March 29, 1947 - New York Times

by Tillman Durdin

Formosa killings are put at 10,000

Foreigners say the Chinese slaughtered

demonstrators without provocation

      Nanking, March 28, Foreigners who have just returned to China
from Formosa corroborate reports of wholesale slaughter by Chinese
troops and police during anti-Government demonstrations a month
        These witnesses estimate that 10,000 Formosans were killed by
the Chinese armed forces.  The killings were described as "completely
unjustified" in view of the nature of the demonstrations.
        The anti-Government demonstrations were said to have been by
unarmed persons whose intentions were peaceful.  Every foreign report 
to Nanking denies charges that Communists or Japanese inspired or
organized the parades.
        Foreigners who left Formosa a few days ago say that an uneasy
peace had been established almost everywhere, but executions and arrests
continued.  Many Formosans were said to have fled to the hills fearing
they would be killed if they returned to their homes.

     ****** Three Days of Slaughter ******

        An American who had just arrived in China from Taihoku said that
troops from the mainland arrived there March 7 and indulged in three days
of indiscriminate killing and looting.  For a time everyone seen on the
streets was shot at, homes were broken into and occupants killed.  In the
poorer sections the streets were said to have been littered with dead.
        There were instances of beheadings and mutilation of bodies, and
women were raped, the American said.
        Two foreign women, who were near at Pingtung near Takao, called the
actions of the Chinese soldiers there a "massacre."  They said unarmed
Formosans took over the administration of the town peacefully on March 4
and used the local radio station to caution against violence.
        Chinese were well received and invited to lunch with the Formosan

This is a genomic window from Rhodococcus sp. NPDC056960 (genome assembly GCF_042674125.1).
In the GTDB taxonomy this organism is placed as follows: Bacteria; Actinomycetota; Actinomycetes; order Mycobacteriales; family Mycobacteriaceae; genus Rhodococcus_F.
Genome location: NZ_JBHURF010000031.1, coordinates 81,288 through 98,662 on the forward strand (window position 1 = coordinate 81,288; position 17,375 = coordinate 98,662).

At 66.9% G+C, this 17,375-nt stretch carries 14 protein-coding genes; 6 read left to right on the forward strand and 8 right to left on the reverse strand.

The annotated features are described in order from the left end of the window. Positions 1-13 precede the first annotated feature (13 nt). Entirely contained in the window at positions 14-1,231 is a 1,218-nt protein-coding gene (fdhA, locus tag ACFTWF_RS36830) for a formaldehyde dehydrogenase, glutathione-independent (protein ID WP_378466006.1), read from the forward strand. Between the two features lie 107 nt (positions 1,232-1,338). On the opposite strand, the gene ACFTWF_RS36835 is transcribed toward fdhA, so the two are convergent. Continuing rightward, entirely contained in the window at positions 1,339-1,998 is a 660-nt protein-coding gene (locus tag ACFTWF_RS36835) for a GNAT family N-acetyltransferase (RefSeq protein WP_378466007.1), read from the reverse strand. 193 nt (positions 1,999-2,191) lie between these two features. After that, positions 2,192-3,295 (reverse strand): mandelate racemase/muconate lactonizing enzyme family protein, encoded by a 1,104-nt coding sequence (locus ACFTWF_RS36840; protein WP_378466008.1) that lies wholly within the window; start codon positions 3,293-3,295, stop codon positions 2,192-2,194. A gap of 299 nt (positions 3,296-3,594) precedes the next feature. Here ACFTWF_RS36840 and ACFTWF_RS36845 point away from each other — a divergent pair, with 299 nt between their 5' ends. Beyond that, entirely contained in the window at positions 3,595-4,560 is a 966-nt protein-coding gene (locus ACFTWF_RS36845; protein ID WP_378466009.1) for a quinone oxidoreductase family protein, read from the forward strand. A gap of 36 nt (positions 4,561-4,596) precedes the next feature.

leaders.  Later a bigger group of soldiers came and launched a sweep through
the streets.
        The people were machine gunned.  Groups were rounded up and
The man who had served as the town's spokesman was killed.  His body  was
left for a day in a park and no one was permitted to remove it.  
        A Briton described similar events at Takao, where unarmed Formosans
had taken over the running of the city.  He said that after several days
Chinese soldiers from an outlying fort deployed through the streets killing
hundreds with machine-guns and rifles and raping and looting.  Formosan 
leaders were thrown into prison, many bound with thin wire that cut
deep into the flesh.

    ****** Leaflets Trapped Many ******

        The foreign witnesses reported that leaflets signed with the name
of Generalissimo Chiang Kai-shek promising leniency, and urging all who had
fled to return, were dropped from airplanes.  As a result many came back
to be imprisoned or executed.  "There seemed to be a policy of killing off
all the best people," one foreigner asserted.
        The foreigners' stories are fully supported by reports of every
important foreign embassy or legation in Nanking.
        Formosans are reported to be seeking United Nations' action on their
case.  Some have approached foreign consuls to ask that Formosa be put under
the jurisdiction of Allied Supreme Command or be made an American 
protectorate.  Formosan hostility to the mainland Chinese has deepened.
        Two women who described events at Pingtung said that when Formosans
assembled to take over the administration of the town they sang "The Star
Spangled Banner."

Terror in Taiwan

               The Nation, May 24, 1947
	              by Peggy Durdin

On February 27 a policeman of the Taiwan (Formosa) Monopoly Bureau saw a
woman selling smuggled cigarettes on the streets of the capital, Taipei.
When he tried to seize her tray and money, she pulled away, and he struck
her a crashing blow on the head with his revolver butt.  She died at his